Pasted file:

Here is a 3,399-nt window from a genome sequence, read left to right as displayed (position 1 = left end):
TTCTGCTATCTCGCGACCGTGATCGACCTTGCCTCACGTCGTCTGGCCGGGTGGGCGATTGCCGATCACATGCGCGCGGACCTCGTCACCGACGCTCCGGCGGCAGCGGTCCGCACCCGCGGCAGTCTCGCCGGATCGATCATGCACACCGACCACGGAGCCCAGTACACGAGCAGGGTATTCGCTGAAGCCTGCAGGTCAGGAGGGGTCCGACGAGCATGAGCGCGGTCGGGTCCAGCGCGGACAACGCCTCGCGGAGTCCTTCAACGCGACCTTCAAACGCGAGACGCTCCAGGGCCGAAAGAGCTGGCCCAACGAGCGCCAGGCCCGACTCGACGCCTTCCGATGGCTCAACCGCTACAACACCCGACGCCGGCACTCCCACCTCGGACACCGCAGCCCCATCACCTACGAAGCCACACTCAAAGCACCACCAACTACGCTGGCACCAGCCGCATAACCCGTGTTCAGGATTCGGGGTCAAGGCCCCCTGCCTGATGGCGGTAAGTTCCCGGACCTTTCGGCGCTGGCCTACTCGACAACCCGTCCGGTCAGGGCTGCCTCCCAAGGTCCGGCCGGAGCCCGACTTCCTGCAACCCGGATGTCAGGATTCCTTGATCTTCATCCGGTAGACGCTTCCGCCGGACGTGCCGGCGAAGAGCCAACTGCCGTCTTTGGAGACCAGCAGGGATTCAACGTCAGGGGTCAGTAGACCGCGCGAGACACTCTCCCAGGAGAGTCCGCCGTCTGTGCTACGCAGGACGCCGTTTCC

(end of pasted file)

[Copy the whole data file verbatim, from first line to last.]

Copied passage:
Here is a 3,399-nt window from a genome sequence, read left to right as displayed (position 1 = left end):
TTCTGCTATCTCGCGACCGTGATCGACCTTGCCTCACGTCGTCTGGCCGGGTGGGCGATTGCCGATCACATGCGCGCGGACCTCGTCACCGACGCTCCGGCGGCAGCGGTCCGCACCCGCGGCAGTCTCGCCGGATCGATCATGCACACCGACCACGGAGCCCAGTACACGAGCAGGGTATTCGCTGAAGCCTGCAGGTCAGGAGGGGTCCGACGAGCATGAGCGCGGTCGGGTCCAGCGCGGACAACGCCTCGCGGAGTCCTTCAACGCGACCTTCAAACGCGAGACGCTCCAGGGCCGAAAGAGCTGGCCCAACGAGCGCCAGGCCCGACTCGACGCCTTCCGATGGCTCAACCGCTACAACACCCGACGCCGGCACTCCCACCTCGGACACCGCAGCCCCATCACCTACGAAGCCACACTCAAAGCACCACCAACTACGCTGGCACCAGCCGCATAACCCGTGTTCAGGATTCGGGGTCAAGGCCCCCTGCCTGATGGCGGTAAGTTCCCGGACCTTTCGGCGCTGGCCTACTCGACAACCCGTCCGGTCAGGGCTGCCTCCCAAGGTCCGGCCGGAGCCCGACTTCCTGCAACCCGGATGTCAGGATTCCTTGATCTTCATCCGGTAGACGCTTCCGCCGGACGTGCCGGCGAAGAGCCAACTGCCGTCTTTGGAGACCAGCAGGGATTCAACGTCAGGGGTCAGTAGACCGCGCGAGACACTCTCCCAGGAGAGTCCGCCGTCTGTGCTACGCAGGACGCCGTTTCC